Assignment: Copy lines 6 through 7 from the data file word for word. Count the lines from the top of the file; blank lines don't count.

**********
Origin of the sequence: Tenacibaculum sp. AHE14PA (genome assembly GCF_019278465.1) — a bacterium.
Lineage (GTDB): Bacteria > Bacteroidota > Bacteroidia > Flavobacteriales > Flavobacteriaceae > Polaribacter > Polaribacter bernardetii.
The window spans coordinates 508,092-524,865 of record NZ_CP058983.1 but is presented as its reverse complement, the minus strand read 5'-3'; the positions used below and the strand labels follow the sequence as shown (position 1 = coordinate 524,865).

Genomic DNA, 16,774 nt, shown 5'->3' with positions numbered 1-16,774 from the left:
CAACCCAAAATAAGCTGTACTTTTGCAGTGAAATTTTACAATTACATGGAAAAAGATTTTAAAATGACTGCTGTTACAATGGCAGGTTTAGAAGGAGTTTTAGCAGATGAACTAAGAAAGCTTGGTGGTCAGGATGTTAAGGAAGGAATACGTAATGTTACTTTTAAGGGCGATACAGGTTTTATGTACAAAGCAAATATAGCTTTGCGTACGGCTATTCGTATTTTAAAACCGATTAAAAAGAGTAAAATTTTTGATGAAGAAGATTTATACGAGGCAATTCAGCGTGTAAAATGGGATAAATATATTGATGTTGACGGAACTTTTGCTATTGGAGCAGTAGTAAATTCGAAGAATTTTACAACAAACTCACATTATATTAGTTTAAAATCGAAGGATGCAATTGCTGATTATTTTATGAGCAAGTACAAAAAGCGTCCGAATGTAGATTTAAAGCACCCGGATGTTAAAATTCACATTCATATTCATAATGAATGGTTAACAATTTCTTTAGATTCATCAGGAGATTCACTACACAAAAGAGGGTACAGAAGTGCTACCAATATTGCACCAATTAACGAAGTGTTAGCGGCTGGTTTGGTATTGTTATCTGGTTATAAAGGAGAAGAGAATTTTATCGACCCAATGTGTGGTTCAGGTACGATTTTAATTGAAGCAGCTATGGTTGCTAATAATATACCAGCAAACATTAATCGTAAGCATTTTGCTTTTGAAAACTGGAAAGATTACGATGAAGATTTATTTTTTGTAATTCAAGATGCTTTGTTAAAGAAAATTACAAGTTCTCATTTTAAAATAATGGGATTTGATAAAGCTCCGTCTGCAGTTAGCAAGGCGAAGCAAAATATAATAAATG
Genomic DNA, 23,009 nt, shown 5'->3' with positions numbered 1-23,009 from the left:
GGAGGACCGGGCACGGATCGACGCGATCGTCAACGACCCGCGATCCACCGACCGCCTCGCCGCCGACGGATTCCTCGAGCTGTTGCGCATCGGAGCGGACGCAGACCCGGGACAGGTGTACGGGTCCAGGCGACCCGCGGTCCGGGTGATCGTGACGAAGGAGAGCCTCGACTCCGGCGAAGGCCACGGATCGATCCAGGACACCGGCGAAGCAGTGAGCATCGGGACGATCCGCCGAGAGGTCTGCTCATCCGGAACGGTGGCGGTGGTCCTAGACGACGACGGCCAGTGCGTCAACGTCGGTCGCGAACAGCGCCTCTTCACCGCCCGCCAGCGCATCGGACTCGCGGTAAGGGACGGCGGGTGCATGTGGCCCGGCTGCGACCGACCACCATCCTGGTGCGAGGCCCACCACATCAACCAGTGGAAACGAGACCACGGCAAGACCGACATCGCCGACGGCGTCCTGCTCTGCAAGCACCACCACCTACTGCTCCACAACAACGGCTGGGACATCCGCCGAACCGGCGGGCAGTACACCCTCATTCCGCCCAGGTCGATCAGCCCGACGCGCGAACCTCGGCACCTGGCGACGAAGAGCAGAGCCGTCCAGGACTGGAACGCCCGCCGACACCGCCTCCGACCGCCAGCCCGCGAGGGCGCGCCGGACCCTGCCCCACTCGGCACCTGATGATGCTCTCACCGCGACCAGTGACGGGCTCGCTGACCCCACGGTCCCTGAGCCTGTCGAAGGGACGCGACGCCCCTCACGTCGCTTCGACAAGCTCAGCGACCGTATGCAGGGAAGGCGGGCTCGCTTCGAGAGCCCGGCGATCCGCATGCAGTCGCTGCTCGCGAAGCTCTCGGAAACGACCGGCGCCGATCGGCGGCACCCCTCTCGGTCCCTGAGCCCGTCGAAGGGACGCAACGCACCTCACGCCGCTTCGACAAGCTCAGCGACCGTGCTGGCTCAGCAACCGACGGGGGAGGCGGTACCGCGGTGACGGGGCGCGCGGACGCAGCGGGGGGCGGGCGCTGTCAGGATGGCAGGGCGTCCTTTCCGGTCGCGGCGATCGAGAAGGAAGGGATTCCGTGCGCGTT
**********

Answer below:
Genomic DNA, 23,009 nt, shown 5'->3' with positions numbered 1-23,009 from the left:
GGAGGACCGGGCACGGATCGACGCGATCGTCAACGACCCGCGATCCACCGACCGCCTCGCCGCCGACGGATTCCTCGAGCTGTTGCGCATCGGAGCGGACGCAGACCCGGGACAGGTGTACGGGTCCAGGCGACCCGCGGTCCGGGTGATCGTGACGAAGGAGAGCCTCGACTCCGGCGAAGGCCACGGATCGATCCAGGACACCGGCGAAGCAGTGAGCATCGGGACGATCCGCCGAGAGGTCTGCTCATCCGGAACGGTGGCGGTGGTCCTAGACGACGACGGCCAGTGCGTCAACGTCGGTCGCGAACAGCGCCTCTTCACCGCCCGCCAGCGCATCGGACTCGCGGTAAGGGACGGCGGGTGCATGTGGCCCGGCTGCGACCGACCACCATCCTGGTGCGAGGCCCACCACATCAACCAGTGGAAACGAGACCACGGCAAGACCGACATCGCCGACGGCGTCCTGCTCTGCAAGCACCACCACCTACTGCTCCACAACAACGGCTGGGACATCCGCCGAACCGGCGGGCAGTACACCCTCATTCCGCCCAGGTCGATCAGCCCGACGCGCGAACCTCGGCACCTGGCGACGAAGAGCAGAGCCGTCCAGGACTGGAACGCCCGCCGACACCGCCTCCGACCGCCAGCCCGCGAGGGCGCGCCGGACCCTGCCCCACTCGGCACCTGATGATGCTCTCACCGCGACCAGTGACGGGCTCGCTGACCCCACGGTCCCTGAGCCTGTCGAAGGGACGCGACGCCCCTCACGTCGCTTCGACAAGCTCAGCGACCGTATGCAGGGAAGGCGGGCTCGCTTCGAGAGCCCGGCGATCCGCATGCAGTCGCTGCTCGCGAAGCTCTCGGAAACGACCGGCGCCGATCGGCGGCACCCCTCTCGGTCCCTGAGCCCGTCGAAGGGACGCAACGCACCTCACGCCGCTTCGACAAGCTCAGCGACCGTGCTGGCTCAGCAACCGACGGGGGAGGCGGTACCGCGGTGACGGGGCGCGCGGACGCAGCGGGGGGCGGGCGCTGTCAGGATGGCAGGGCGTCCTTTCCGGTCGCGGCGATCGAGAAGGAAGGGATTCCGTGCGCGTT